Still Investigating Those Important Trips

I’ve been flogging the Department of Game and Inland Fisheries controversy on these pages, so I feel compelled to continue as events unfold.

The Richmond Times-Dispatch reported this morning that Daniel A. Hoffler has resigned as Chairman of the Game and Inland Fisheries Board. Hoffler had been in the center of a storm of criticism over a “safari” he and others took to Zimbabwe.

I had previously wondered why Gov. Warner had not been asked to comment on the dust-up. The RT-D reported that Ellen Qualls, the Governor’s press secretary, “said the governor will not comment on the controversy over the credit-card use and other allegations against the department’s leadership until after the state’s internal auditor completes an investigation into a complaint last fall that led to revelations about the safari.” These investigations take time, I guess. I hope the investigators don’t have to travel to Africa to verify the expenses.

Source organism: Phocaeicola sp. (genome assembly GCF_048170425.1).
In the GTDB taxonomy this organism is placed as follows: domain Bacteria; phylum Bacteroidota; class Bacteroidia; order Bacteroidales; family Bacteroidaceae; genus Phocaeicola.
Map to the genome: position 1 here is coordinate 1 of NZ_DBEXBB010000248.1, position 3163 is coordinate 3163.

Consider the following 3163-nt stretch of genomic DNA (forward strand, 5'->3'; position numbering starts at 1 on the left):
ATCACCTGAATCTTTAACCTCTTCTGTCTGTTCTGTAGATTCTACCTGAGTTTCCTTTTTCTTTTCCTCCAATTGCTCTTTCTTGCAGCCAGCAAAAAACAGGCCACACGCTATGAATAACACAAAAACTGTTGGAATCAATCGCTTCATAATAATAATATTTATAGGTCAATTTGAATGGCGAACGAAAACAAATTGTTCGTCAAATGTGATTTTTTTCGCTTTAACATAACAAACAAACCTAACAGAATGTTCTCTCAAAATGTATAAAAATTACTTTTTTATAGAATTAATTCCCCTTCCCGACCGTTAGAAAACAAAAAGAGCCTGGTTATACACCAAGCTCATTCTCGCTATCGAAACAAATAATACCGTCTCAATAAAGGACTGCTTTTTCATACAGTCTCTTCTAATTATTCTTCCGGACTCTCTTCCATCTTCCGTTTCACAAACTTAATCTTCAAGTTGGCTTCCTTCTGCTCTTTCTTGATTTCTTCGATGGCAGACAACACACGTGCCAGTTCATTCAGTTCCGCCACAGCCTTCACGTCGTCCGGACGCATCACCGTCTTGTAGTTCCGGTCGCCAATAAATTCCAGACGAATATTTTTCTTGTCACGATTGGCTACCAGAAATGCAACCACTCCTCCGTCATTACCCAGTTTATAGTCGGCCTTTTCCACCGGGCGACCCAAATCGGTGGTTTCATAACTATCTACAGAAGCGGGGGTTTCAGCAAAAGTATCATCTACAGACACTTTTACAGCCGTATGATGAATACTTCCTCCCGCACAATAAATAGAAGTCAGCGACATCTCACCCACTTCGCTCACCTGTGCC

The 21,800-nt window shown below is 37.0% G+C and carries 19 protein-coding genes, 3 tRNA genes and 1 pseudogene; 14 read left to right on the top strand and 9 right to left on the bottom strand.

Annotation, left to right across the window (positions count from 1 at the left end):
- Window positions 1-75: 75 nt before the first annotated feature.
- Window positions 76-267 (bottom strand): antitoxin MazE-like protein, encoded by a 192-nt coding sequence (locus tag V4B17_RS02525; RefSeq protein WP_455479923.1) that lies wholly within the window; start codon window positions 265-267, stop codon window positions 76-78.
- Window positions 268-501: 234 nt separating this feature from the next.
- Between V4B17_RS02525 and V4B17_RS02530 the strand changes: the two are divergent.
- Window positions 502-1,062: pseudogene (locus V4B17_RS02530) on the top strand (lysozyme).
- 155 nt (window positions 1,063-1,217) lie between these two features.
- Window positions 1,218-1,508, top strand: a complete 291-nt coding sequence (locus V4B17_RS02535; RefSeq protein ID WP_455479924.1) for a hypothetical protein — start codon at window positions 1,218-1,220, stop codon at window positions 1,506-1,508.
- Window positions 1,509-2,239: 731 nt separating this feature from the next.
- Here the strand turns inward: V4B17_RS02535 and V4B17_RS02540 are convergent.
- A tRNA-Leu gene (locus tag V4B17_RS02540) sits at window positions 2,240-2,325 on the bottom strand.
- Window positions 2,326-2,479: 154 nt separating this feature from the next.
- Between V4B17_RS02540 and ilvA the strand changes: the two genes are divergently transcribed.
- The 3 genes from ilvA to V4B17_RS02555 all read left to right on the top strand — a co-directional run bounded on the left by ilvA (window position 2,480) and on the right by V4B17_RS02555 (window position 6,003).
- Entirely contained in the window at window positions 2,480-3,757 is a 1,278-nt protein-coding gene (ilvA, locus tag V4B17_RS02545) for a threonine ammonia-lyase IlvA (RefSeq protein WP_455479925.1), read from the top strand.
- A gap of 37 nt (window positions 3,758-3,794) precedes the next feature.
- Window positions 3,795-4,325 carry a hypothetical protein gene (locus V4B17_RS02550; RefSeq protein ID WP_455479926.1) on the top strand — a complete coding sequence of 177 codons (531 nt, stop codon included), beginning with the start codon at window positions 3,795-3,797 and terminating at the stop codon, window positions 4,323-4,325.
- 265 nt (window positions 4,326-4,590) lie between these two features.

The Zimbabwe trip may be the tip of the iceberg:

From January 2003 to February 2004, department leaders traveled to six national conventions, including trips to Las Vegas and Reno, Nev. In most cases, the same four officials made the trips: Hoffler, Woodfin, Bradbery and Caison.

Six national conventions in 13 months? What great new ideas came from all this travel? How is it that agency morale apparently plummeted during this period of lavish conventioneering?

Someday, someone working for a Virginia Governor will recognize the money-pit scam that is convention and seminar travel by state employees, especially top brass. It’s definitely not just a Game and Inland Fisheries thing. High-flying state government muck-a-mucks could learn more by doing Google searches or just walking around their agencies, but they’d rather gush about all the great “networking” that went on at the Reno conference.

Update: Addison over at Sic Semper Tyrannis has more.

Share this article


(comments below)


(comments below)


  1. Anonymous Avatar

    I have had, over the years, two neighbors who were game wardens. Both expressed dissatisfaction with their employment conditions, and not all of that was related to wages.

    Neither still works for the department.

Leave a Reply